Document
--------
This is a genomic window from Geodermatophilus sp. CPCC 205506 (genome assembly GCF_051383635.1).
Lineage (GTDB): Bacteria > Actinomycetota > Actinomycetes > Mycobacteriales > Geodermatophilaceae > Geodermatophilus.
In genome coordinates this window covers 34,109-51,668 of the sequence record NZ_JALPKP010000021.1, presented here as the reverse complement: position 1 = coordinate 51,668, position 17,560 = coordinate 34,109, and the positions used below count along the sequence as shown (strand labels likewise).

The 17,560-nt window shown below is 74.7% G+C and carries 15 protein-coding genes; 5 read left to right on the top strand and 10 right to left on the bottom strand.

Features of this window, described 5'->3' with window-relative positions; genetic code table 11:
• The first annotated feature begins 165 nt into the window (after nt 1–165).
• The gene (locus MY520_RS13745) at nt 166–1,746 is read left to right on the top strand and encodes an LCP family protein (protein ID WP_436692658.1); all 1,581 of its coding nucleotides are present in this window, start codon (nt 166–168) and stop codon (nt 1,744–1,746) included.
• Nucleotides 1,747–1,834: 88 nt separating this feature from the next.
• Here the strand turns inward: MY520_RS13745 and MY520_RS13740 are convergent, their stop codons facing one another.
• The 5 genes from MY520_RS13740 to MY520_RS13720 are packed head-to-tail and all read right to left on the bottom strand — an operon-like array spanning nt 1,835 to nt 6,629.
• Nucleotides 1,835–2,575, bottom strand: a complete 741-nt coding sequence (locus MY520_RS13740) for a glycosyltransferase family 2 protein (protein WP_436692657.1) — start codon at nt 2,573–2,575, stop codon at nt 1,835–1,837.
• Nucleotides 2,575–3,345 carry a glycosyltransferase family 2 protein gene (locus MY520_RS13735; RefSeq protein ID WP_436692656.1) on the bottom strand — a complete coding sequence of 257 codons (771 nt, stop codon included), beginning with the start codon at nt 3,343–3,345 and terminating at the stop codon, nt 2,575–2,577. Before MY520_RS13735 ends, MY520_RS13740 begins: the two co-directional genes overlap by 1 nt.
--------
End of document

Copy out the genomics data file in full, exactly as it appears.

This is a genomic window from Geodermatophilus sp. CPCC 205506 (genome assembly GCF_051383635.1).
Lineage (GTDB): Bacteria > Actinomycetota > Actinomycetes > Mycobacteriales > Geodermatophilaceae > Geodermatophilus.
In genome coordinates this window covers 34,109-51,668 of the sequence record NZ_JALPKP010000021.1, presented here as the reverse complement: position 1 = coordinate 51,668, position 17,560 = coordinate 34,109, and the positions used below count along the sequence as shown (strand labels likewise).

The 17,560-nt window shown below is 74.7% G+C and carries 15 protein-coding genes; 5 read left to right on the top strand and 10 right to left on the bottom strand.

Features of this window, described 5'->3' with window-relative positions; genetic code table 11:
• The first annotated feature begins 165 nt into the window (after nt 1–165).
• The gene (locus MY520_RS13745) at nt 166–1,746 is read left to right on the top strand and encodes an LCP family protein (protein ID WP_436692658.1); all 1,581 of its coding nucleotides are present in this window, start codon (nt 166–168) and stop codon (nt 1,744–1,746) included.
• Nucleotides 1,747–1,834: 88 nt separating this feature from the next.
• Here the strand turns inward: MY520_RS13745 and MY520_RS13740 are convergent, their stop codons facing one another.
• The 5 genes from MY520_RS13740 to MY520_RS13720 are packed head-to-tail and all read right to left on the bottom strand — an operon-like array spanning nt 1,835 to nt 6,629.
• Nucleotides 1,835–2,575, bottom strand: a complete 741-nt coding sequence (locus MY520_RS13740) for a glycosyltransferase family 2 protein (protein WP_436692657.1) — start codon at nt 2,573–2,575, stop codon at nt 1,835–1,837.
• Nucleotides 2,575–3,345 carry a glycosyltransferase family 2 protein gene (locus MY520_RS13735; RefSeq protein ID WP_436692656.1) on the bottom strand — a complete coding sequence of 257 codons (771 nt, stop codon included), beginning with the start codon at nt 3,343–3,345 and terminating at the stop codon, nt 2,575–2,577. Before MY520_RS13735 ends, MY520_RS13740 begins: the two co-directional genes overlap by 1 nt.